Frontier Services staff across the country are getting on with the job of supporting remote Australia despite the extraordinary challenges posed by the weather.
This week, the North Queensland RAFS team was forced to postpone a field trip due to expected flooding across the region. It proved the right choice with the flood waters leaving roads impassable in the Gulf Savannah region cutting off Charters Towers, Greenvale and Cape York.
Field Coordinator Diane Sherman said they had kept in email contact with families isolated by the floods, however some families were cut off from communication completely.
“We have got to know how to read weather out here and when we saw the satellite, we could tell this was going to be a big event,” she said.
The Niall homestead near Greenvale where NQ RAFS has previously hosted playgroups on the lawn under the trees was transformed into a sea while a section of the highway, normally dry, was completely swamped by the Clarke River.
Meanwhile, staff at the North Queensland Rural Family Support Service stood by with other locals as flooding waters cut the town in half, despite only 49.6mm of recorded rain in the previous 48 hours.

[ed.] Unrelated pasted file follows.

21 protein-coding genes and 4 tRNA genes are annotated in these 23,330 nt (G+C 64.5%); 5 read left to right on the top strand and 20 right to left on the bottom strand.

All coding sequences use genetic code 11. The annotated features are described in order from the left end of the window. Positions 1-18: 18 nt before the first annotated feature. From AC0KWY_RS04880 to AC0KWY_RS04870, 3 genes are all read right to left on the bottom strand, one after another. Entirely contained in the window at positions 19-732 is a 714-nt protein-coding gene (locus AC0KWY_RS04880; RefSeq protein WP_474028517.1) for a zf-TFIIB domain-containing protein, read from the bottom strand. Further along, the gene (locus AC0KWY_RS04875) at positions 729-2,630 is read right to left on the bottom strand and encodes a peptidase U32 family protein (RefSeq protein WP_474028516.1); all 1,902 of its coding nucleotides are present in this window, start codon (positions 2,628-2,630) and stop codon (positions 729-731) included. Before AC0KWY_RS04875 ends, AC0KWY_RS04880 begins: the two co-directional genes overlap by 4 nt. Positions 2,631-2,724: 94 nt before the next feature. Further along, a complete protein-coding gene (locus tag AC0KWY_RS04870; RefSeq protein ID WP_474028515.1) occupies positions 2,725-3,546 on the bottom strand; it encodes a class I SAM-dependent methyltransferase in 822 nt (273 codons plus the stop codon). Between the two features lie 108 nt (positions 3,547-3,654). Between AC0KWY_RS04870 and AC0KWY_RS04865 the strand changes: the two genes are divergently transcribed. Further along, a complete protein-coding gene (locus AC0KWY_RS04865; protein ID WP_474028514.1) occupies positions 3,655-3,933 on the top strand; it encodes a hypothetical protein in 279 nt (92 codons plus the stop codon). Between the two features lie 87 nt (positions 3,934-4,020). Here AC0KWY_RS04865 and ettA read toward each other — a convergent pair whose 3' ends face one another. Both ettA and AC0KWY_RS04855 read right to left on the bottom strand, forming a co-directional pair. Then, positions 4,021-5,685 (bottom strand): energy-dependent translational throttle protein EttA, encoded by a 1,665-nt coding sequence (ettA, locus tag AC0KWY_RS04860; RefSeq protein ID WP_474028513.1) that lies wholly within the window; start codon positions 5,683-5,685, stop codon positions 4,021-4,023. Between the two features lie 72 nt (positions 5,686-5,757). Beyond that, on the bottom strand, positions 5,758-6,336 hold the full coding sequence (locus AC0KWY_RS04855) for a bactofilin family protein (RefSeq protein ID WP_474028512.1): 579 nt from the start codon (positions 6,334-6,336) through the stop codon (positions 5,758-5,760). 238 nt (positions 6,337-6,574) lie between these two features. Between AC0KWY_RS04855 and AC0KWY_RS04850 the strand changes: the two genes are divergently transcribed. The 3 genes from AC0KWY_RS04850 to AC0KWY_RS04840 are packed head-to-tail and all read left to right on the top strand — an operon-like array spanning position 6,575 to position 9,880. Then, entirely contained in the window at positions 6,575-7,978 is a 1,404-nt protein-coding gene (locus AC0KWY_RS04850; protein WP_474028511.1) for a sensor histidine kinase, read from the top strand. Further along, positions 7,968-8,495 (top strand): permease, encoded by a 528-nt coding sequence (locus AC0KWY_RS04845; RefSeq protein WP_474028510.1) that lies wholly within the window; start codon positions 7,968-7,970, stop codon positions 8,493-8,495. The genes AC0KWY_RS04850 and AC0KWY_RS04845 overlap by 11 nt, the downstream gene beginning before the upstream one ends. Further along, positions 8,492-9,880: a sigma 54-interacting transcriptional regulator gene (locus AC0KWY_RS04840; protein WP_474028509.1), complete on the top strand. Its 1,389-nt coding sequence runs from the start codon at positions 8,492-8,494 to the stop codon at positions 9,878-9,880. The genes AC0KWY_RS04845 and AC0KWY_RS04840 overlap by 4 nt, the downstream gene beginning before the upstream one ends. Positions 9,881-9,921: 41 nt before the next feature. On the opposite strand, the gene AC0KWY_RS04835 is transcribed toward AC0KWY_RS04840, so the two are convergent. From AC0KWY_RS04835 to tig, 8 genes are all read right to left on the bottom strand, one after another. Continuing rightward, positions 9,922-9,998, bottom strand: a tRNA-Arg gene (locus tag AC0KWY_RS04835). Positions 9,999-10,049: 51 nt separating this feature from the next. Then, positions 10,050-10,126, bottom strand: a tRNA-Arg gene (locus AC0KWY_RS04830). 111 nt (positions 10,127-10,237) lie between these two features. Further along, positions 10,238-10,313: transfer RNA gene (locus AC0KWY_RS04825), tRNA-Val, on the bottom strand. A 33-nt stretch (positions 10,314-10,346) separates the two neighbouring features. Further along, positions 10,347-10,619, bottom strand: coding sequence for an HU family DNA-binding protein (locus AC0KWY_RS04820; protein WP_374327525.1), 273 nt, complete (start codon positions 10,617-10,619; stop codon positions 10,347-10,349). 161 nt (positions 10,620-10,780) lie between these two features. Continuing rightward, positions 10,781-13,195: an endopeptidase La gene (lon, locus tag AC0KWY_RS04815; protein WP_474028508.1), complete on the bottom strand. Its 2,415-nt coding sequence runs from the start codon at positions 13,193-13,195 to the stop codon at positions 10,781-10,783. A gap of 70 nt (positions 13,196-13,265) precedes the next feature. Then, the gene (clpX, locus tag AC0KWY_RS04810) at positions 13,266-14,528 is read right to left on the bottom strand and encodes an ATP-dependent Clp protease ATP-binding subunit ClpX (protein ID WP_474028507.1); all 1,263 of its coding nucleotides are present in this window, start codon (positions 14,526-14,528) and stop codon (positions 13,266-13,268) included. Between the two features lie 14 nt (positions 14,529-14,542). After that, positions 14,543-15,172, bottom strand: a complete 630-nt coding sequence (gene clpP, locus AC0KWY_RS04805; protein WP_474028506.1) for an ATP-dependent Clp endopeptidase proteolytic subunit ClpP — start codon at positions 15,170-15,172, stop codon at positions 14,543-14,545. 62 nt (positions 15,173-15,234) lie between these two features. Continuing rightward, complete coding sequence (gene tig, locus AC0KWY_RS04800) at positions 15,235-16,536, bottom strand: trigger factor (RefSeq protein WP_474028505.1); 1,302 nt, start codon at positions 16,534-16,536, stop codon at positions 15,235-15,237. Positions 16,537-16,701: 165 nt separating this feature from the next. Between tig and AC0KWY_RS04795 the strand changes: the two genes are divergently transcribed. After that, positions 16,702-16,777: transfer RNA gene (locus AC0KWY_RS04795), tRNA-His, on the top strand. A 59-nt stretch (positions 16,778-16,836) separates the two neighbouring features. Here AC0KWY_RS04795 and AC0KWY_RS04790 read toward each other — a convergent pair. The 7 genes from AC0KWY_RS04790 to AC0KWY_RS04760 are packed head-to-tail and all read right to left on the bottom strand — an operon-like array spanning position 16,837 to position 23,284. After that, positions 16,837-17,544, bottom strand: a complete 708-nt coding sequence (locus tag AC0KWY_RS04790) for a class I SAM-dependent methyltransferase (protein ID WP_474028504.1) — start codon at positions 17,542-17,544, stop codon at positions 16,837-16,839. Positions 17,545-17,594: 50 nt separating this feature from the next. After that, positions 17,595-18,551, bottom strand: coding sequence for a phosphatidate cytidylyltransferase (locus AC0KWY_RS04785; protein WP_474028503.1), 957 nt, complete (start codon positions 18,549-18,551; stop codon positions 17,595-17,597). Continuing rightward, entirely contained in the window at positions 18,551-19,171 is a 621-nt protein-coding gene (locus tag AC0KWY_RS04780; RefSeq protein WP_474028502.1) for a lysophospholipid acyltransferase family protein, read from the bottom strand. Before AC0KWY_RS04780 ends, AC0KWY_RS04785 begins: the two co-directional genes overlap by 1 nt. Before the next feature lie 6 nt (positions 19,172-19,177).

Coordinator Colleen Cooper said it was very hard for some people to understand how the town could be inundated with water when it had only recorded minimal or no rainfall.
“It is due to the catchment area of Hughenden,” Colleen explained.
“Glendower Station, a marking point about 43km north, can get heavy rain and it causes flooding in Hughenden. This is not the only area that affects us. The White Mountains area in Pentland is another. So thanks to Mother Nature’s mysterious ways we are quite a unique little place that can be isolated by flood waters without even a drop of rain!”
However, the flooding did have its upsides for some of the local children who got to go home from school early.
“Some of the local children were heard praying to ‘keep the sprinklers on God so we don’t have to go to school tomorrow’. Much to their horror they realised that the Deputy Principal Mrs Jones, and the detention teacher Mrs O’Neil were also stuck on the north side,” said Colleen.
“It was a great joke and kept the kids on high alert.”